Surface Phone may include "Back Touch" feature
It seems like Microsoft is keen on introducing several patents in its upcoming “Project Andromeda” Surface Phone in order to differentiate it from the horde of Galaxy S9 and iPhone X look-alikes. The latest patent that could be integrated in the Surface Phone has just been revealed by MSPoweruser, and it involves the use of a secondary touch surface on the back side of the phone. This secondary touch sensitive surface would facilitate easier control of whatever is happening on the main display.
The patent was filed back in 2016 by Christian Klein and other Microsoft researchers who think that a foldable phone concept would greatly benefit from a touch sensitive back. The researchers also included a detailed paper title “Gesture Language for a Device with Multiple Touch Surfaces”, which includes numerous notes such as:
A gesture language for a device with multiple touch surfaces is described. Generally, a series of new touch input models is described that includes touch input interactions on two disjoint touch-sensitive surfaces. For example, a mobile device can include a primary display on a “front” side of the device, and a secondary display or touch-sensitive surface on the “back” side of the device, such as a surface that is opposite the primary display. Accordingly, the gesture language can include a series of “back touch” interactions with the touch-sensitive surface on the backside of the device. Example interactions include direct and indirect touch input on the back side, as well as simultaneous touch input on both sides of the device.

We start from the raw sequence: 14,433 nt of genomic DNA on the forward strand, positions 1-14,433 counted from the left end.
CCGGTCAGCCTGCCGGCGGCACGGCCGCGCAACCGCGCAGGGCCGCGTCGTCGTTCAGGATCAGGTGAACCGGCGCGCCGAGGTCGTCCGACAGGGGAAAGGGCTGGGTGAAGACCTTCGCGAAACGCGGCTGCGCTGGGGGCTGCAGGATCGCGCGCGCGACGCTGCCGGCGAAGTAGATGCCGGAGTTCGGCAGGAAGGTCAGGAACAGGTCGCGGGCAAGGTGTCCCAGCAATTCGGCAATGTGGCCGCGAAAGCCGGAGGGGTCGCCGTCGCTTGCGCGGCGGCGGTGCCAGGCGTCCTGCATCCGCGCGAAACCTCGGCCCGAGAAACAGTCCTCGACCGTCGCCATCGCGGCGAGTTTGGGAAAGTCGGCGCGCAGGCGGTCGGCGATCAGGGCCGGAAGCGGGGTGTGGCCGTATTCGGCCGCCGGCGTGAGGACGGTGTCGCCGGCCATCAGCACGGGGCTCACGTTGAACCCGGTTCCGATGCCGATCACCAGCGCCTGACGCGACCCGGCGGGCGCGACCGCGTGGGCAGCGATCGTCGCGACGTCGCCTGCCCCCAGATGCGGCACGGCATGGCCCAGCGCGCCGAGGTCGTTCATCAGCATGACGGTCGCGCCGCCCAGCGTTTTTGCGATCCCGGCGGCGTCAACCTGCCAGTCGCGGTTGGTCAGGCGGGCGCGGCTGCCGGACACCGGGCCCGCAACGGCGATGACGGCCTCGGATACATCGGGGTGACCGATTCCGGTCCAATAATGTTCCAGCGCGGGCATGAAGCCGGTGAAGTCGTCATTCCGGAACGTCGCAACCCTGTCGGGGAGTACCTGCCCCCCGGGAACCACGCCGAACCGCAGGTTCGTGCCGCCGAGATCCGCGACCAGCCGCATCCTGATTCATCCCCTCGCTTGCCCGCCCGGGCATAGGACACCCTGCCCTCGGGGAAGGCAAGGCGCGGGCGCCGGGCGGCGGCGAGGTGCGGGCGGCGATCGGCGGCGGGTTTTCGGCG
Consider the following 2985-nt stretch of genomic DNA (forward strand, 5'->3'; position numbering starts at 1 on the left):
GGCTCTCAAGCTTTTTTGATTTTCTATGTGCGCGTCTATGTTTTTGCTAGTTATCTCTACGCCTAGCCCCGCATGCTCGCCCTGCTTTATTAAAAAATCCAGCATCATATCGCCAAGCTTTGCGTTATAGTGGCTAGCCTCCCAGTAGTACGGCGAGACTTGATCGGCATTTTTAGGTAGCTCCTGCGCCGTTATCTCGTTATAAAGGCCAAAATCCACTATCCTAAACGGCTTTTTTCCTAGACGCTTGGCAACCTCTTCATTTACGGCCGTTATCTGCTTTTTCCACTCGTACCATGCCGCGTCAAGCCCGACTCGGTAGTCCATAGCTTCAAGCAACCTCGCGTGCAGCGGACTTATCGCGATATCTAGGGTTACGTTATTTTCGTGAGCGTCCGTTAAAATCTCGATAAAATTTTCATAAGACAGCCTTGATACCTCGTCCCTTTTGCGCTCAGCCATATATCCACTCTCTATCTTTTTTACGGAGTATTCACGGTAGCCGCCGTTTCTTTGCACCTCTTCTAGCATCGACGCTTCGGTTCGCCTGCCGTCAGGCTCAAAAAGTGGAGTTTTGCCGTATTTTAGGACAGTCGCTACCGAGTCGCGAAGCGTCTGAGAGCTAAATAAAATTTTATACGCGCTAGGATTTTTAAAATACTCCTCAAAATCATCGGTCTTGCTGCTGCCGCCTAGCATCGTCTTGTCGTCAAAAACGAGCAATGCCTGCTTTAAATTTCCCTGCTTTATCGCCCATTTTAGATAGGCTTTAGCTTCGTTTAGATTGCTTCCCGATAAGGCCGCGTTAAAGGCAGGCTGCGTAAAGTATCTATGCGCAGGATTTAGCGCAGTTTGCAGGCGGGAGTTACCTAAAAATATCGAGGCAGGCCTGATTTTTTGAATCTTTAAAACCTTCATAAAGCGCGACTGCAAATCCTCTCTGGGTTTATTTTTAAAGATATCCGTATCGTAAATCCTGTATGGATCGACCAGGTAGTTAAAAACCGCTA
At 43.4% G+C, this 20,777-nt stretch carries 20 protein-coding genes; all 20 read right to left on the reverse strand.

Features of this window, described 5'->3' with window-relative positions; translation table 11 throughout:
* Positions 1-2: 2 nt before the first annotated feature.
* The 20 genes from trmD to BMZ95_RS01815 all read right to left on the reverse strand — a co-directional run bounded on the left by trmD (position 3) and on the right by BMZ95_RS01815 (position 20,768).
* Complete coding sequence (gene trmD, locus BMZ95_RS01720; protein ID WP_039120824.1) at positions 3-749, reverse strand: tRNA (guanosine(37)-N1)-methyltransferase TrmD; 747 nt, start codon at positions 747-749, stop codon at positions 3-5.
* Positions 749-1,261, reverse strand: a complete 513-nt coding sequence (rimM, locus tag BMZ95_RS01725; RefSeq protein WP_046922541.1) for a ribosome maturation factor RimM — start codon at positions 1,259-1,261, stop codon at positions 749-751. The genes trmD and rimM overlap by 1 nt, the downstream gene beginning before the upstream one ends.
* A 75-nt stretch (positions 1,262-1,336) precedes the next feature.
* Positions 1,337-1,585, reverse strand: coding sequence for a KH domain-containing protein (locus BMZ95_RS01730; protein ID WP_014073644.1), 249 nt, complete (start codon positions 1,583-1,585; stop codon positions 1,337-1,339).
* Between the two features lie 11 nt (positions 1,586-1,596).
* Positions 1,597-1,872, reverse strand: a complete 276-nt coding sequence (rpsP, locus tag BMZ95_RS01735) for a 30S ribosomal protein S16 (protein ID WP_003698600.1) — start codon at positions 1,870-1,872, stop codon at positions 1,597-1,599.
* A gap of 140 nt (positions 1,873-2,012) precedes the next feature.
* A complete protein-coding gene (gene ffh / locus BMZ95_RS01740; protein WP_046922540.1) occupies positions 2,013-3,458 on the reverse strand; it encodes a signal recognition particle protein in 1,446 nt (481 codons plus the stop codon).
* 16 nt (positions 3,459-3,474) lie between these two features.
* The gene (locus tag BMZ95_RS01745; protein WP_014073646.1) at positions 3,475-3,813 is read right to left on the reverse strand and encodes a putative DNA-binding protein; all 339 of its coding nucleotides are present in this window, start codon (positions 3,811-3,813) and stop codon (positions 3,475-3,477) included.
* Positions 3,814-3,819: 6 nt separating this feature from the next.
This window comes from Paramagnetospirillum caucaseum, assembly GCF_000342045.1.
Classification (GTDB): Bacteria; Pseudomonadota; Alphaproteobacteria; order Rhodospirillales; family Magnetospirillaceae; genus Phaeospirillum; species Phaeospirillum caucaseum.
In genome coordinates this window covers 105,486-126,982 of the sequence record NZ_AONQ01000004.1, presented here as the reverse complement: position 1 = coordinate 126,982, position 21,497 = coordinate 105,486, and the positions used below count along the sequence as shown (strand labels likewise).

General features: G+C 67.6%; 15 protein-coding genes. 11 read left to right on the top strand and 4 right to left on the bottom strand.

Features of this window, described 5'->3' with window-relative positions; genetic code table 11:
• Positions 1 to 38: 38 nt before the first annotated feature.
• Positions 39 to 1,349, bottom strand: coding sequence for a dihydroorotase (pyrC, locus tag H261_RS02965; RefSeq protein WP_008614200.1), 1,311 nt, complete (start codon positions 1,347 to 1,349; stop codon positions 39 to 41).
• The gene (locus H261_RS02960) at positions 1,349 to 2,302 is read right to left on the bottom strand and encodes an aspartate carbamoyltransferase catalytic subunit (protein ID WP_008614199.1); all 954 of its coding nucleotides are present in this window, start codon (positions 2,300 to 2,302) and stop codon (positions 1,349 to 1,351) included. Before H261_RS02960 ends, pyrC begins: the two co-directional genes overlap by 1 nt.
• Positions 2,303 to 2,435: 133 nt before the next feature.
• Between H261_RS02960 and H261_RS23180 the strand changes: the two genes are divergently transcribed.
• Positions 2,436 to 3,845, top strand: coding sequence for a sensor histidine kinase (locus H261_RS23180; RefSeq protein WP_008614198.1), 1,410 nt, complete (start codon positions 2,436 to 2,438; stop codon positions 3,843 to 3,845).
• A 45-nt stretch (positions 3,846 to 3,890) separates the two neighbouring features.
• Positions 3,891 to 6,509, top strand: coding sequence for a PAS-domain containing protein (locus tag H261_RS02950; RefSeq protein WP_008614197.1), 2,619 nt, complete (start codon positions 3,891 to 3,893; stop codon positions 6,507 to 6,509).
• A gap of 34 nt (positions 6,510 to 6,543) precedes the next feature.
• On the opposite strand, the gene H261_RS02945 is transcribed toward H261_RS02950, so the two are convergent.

Some basic gestures that could be performed on the rear surface include scroll, swipe and zoom. These gestures can be easily performed with one hand while the other hand is holding the phone steadily and could help improve the way users read long web pages, triage email, retouch photos etc.
Once again, it is important to note that not all patents get included the final product, even if the documentation specifically names the product that could integrate such patents. However, Chris Klein et al. mention that the “back touch” patent is not limited to the Surface Phone and could make its way in other Microsoft devices.
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